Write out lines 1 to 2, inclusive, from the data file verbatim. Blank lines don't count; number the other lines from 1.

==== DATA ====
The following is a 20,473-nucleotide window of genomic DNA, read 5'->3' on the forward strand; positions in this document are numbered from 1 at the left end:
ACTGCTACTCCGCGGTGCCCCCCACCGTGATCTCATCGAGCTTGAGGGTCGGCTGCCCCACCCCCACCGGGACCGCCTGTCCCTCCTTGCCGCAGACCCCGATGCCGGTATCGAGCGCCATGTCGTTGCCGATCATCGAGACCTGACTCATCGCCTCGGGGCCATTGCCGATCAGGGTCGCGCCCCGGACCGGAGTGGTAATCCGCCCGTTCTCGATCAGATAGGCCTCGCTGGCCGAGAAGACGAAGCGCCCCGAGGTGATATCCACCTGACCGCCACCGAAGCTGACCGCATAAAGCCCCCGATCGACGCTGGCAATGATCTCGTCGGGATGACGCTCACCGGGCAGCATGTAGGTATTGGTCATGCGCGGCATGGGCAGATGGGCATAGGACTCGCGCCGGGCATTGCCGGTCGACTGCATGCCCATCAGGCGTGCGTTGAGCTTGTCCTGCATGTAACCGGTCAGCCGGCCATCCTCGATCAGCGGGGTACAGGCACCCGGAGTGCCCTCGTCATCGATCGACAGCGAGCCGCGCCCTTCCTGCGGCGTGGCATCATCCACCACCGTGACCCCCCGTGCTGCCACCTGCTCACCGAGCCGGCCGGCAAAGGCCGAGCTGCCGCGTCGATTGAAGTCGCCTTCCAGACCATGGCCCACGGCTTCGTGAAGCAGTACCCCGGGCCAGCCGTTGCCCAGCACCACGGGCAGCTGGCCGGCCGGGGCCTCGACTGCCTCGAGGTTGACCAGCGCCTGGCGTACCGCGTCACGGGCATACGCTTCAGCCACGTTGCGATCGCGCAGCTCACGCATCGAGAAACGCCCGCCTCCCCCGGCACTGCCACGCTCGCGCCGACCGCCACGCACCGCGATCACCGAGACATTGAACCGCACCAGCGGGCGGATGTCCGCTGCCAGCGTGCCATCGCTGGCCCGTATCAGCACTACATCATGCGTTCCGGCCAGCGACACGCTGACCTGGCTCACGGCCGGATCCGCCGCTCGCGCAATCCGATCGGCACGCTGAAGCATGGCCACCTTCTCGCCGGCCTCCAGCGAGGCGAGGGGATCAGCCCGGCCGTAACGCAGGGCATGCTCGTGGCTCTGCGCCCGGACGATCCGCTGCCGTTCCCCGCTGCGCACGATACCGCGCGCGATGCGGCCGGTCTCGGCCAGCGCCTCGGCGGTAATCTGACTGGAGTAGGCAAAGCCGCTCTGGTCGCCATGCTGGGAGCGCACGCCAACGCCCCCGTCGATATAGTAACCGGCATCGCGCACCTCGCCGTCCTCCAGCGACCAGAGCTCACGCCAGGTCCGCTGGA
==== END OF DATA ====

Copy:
The following is a 20,473-nucleotide window of genomic DNA, read 5'->3' on the forward strand; positions in this document are numbered from 1 at the left end:
ACTGCTACTCCGCGGTGCCCCCCACCGTGATCTCATCGAGCTTGAGGGTCGGCTGCCCCACCCCCACCGGGACCGCCTGTCCCTCCTTGCCGCAGACCCCGATGCCGGTATCGAGCGCCATGTCGTTGCCGATCATCGAGACCTGACTCATCGCCTCGGGGCCATTGCCGATCAGGGTCGCGCCCCGGACCGGAGTGGTAATCCGCCCGTTCTCGATCAGATAGGCCTCGCTGGCCGAGAAGACGAAGCGCCCCGAGGTGATATCCACCTGACCGCCACCGAAGCTGACCGCATAAAGCCCCCGATCGACGCTGGCAATGATCTCGTCGGGATGACGCTCACCGGGCAGCATGTAGGTATTGGTCATGCGCGGCATGGGCAGATGGGCATAGGACTCGCGCCGGGCATTGCCGGTCGACTGCATGCCCATCAGGCGTGCGTTGAGCTTGTCCTGCATGTAACCGGTCAGCCGGCCATCCTCGATCAGCGGGGTACAGGCACCCGGAGTGCCCTCGTCATCGATCGACAGCGAGCCGCGCCCTTCCTGCGGCGTGGCATCATCCACCACCGTGACCCCCCGTGCTGCCACCTGCTCACCGAGCCGGCCGGCAAAGGCCGAGCTGCCGCGTCGATTGAAGTCGCCTTCCAGACCATGGCCCACGGCTTCGTGAAGCAGTACCCCGGGCCAGCCGTTGCCCAGCACCACGGGCAGCTGGCCGGCCGGGGCCTCGACTGCCTCGAGGTTGACCAGCGCCTGGCGTACCGCGTCACGGGCATACGCTTCAGCCACGTTGCGATCGCGCAGCTCACGCATCGAGAAACGCCCGCCTCCCCCGGCACTGCCACGCTCGCGCCGACCGCCACGCACCGCGATCACCGAGACATTGAACCGCACCAGCGGGCGGATGTCCGCTGCCAGCGTGCCATCGCTGGCCCGTATCAGCACTACATCATGCGTTCCGGCCAGCGACACGCTGACCTGGCTCACGGCCGGATCCGCCGCTCGCGCAATCCGATCGGCACGCTGAAGCATGGCCACCTTCTCGCCGGCCTCCAGCGAGGCGAGGGGATCAGCCCGGCCGTAACGCAGGGCATGCTCGTGGCTCTGCGCCCGGACGATCCGCTGCCGTTCCCCGCTGCGCACGATACCGCGCGCGATGCGGCCGGTCTCGGCCAGCGCCTCGGCGGTAATCTGACTGGAGTAGGCAAAGCCGCTCTGGTCGCCATGCTGGGAGCGCACGCCAACGCCCCCGTCGATATAGTAACCGGCATCGCGCACCTCGCCGTCCTCCAGCGACCAGAGCTCACGCCAGGTCCGCTGGA